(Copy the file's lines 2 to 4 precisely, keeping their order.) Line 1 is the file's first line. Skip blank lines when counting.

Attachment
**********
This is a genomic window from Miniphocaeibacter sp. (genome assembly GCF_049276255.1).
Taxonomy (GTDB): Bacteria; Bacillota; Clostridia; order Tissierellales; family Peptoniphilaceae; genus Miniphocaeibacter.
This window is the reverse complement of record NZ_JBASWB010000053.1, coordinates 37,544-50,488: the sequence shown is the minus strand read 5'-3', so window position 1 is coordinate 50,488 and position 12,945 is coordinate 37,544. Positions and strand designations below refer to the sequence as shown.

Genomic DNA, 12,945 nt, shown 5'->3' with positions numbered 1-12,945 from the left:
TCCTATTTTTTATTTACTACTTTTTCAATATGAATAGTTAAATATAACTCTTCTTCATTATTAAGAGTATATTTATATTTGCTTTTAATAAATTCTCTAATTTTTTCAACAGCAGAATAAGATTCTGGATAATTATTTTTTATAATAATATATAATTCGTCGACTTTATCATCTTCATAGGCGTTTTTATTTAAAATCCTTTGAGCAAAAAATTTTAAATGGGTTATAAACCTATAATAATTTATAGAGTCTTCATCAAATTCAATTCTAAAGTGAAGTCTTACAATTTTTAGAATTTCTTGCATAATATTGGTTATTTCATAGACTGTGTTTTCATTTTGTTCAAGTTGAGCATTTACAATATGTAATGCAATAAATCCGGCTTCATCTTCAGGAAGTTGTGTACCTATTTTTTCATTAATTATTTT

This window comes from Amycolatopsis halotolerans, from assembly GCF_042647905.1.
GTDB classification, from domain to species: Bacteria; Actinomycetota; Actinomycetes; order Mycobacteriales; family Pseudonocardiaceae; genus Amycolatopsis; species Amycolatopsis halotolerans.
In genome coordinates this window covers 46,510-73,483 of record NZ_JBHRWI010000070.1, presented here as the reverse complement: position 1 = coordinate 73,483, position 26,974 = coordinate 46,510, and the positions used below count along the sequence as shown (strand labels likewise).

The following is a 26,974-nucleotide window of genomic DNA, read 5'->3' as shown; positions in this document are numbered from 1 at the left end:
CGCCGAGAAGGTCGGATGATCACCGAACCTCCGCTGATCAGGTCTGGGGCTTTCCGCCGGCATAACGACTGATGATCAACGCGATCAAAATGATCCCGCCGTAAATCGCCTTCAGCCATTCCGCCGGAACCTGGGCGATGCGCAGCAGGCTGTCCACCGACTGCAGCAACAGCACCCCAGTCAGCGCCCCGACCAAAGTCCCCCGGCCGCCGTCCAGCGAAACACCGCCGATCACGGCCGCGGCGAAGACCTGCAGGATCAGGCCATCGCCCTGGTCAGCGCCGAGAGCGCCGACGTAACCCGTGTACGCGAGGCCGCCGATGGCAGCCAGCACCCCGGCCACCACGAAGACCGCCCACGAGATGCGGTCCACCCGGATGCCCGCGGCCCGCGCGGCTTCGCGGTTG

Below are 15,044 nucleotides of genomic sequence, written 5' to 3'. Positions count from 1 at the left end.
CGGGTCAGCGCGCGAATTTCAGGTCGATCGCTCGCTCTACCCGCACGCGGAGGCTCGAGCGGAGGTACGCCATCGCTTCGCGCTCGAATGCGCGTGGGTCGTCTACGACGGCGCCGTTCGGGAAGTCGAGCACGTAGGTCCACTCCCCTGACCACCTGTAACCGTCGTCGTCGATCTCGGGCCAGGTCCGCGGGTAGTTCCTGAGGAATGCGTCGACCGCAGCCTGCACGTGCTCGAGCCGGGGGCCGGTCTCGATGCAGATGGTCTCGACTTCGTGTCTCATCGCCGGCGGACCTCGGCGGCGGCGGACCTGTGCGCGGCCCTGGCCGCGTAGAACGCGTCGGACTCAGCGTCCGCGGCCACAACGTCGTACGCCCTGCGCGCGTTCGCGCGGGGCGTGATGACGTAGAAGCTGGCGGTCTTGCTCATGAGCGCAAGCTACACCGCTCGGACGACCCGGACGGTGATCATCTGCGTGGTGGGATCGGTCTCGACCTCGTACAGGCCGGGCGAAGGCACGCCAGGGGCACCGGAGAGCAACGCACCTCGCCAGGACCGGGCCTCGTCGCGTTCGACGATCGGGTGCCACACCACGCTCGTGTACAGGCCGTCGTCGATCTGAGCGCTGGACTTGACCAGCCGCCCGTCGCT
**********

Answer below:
Taxonomy (GTDB): Bacteria; Bacillota; Clostridia; order Tissierellales; family Peptoniphilaceae; genus Miniphocaeibacter.
This window is the reverse complement of record NZ_JBASWB010000053.1, coordinates 37,544-50,488: the sequence shown is the minus strand read 5'-3', so window position 1 is coordinate 50,488 and position 12,945 is coordinate 37,544. Positions and strand designations below refer to the sequence as shown.

Genomic DNA, 12,945 nt, shown 5'->3' with positions numbered 1-12,945 from the left: